The Will To Bear Fruit
THE WILL TO BEAR FRUIT
Often, before I begin preaching, I will give thanks for something that has happened during the past week. But since we are talking about giving thanks today I thought I would begin my sermon with something I am thankful for this week.
This week I am thankful for giving kids high fives. I have not met anyone who doesn’t like a good high five. So let’s take a minute to give each other high fives for getting through our weeks and coming together again on the Lord’s day.
We have a preschool here at the church and I am thankful that it has served generation after generation of families here in Norfolk. It is a monumental task to start something new like a preschool and help it grow and bear fruit, so I am thankful for all of you who many years ago took a step of faith to do what God was calling you to do for our community.
Once a week I get to take part in the fruit of your labors. I get to sit in chapel, and listen to some great teachers, teach our kids about how Jesus’ loves them. Paula, our director of Christian Ministries, was leading chapel this Monday, teaching on the Ten Commandments, and I am thankful for her teaching and service to the church and to the preschool. After chapel I usually go to the entrance of the sanctuary. I get down on one knee and give the kids a high five to encourage them. Because who doesn’t like a high five? I think as adults we are trained to hold back our excitement about high fives. But three year olds don’t really have that problem. They have gotten into the habit of slapping my hand as hard as they possibly can. Perhaps I will bear physical consequences to my hand down the road for enduring so many high fives, but I will still be thankful, because I got to encourage some kids so it will be worth the pain.
One kid in particular got a little too excited on Monday about giving me a high five. As he swung his hand he brought his little jacket along with it. And the zipper of his little jacket swung across my face and struck me in the eye.
“Oww!” I declared in pain and surprise. Indeed, one of the teachers who saw it winced in pain for me. But I high fived that kid and continued on. I was thankful to be there. I wasn’t going to let getting wacked in the eye slow me down. I was there to encourage the kids. So I raised my hand up again to give some more high fives.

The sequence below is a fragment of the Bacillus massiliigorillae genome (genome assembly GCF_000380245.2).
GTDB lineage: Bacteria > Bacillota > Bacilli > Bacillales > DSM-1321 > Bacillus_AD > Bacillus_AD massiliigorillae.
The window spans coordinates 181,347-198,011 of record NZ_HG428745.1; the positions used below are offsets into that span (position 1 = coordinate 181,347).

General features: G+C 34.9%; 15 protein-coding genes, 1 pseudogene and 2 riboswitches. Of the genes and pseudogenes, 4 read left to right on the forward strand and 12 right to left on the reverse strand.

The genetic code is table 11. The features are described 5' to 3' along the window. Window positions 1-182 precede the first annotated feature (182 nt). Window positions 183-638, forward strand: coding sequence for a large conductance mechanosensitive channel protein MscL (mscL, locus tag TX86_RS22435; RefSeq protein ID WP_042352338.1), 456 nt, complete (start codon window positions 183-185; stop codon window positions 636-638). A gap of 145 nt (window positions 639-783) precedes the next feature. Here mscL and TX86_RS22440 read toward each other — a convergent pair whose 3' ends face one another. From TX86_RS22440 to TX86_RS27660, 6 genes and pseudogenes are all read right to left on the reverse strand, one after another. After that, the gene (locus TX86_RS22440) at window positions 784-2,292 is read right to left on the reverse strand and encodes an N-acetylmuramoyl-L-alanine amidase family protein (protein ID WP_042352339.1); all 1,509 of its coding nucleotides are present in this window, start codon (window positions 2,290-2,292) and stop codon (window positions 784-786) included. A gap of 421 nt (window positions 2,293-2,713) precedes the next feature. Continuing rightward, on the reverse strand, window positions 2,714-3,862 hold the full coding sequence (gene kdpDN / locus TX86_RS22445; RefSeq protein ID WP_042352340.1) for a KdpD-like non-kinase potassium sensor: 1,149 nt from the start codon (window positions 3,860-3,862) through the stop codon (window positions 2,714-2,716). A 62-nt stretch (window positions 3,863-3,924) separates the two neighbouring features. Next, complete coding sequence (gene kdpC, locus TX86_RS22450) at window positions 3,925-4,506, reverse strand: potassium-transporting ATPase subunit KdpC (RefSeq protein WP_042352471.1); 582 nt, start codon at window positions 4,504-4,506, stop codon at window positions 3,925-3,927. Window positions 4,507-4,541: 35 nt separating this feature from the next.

But then something I didn’t expect happened. The next three kids, who saw me get accidentally wacked, came up to me and bypassed my outstretched palm, and they gave me a hug. Without me asking for it, without me expecting it, they just spontaneously embraced me because they saw that I was hurting. The tables had turned on me. I became the one who was being encouraged by a bunch of little kids who might still be learning to tie their shoes. Children are not perfect, nor are they always angels. They need to be taught rules like the Ten Commandments, because their impulses need to be structured.
We need rules. We need laws to structure our love. But after we have learned all the rules, after we have read all the books, we still might find ourselves lacking in the simple faith of a child. After all the Bible studies, and ten step plans, we still find that we are missing something. We find that we are not the Christians we feel we should be. We find that Jesus calls us to bear fruit that abides but our fruit is lacking. We struggle with all our might to find the will to bear fruit. But we find our own will power lacking. We live our lives as Christians asking, “what is God’s Will for my life?” We feel like blind Bartimeaus crying out by the side of the road for Jesus to have mercy on us and open our eyes but we don’t know what it sounds like for Him to call us, so we don’t know where to go to get our eyes opened. And we sit by the side of the road begging for scraps when an abundant life in Christ awaits us if we only we knew God’s Will.
But today there is good news.
And the good news is this. Paul tells us today that God’s Will is for us to bear fruit. When we bear fruit we will be filled with the spiritual wisdom and the will of God. This process involves two steps.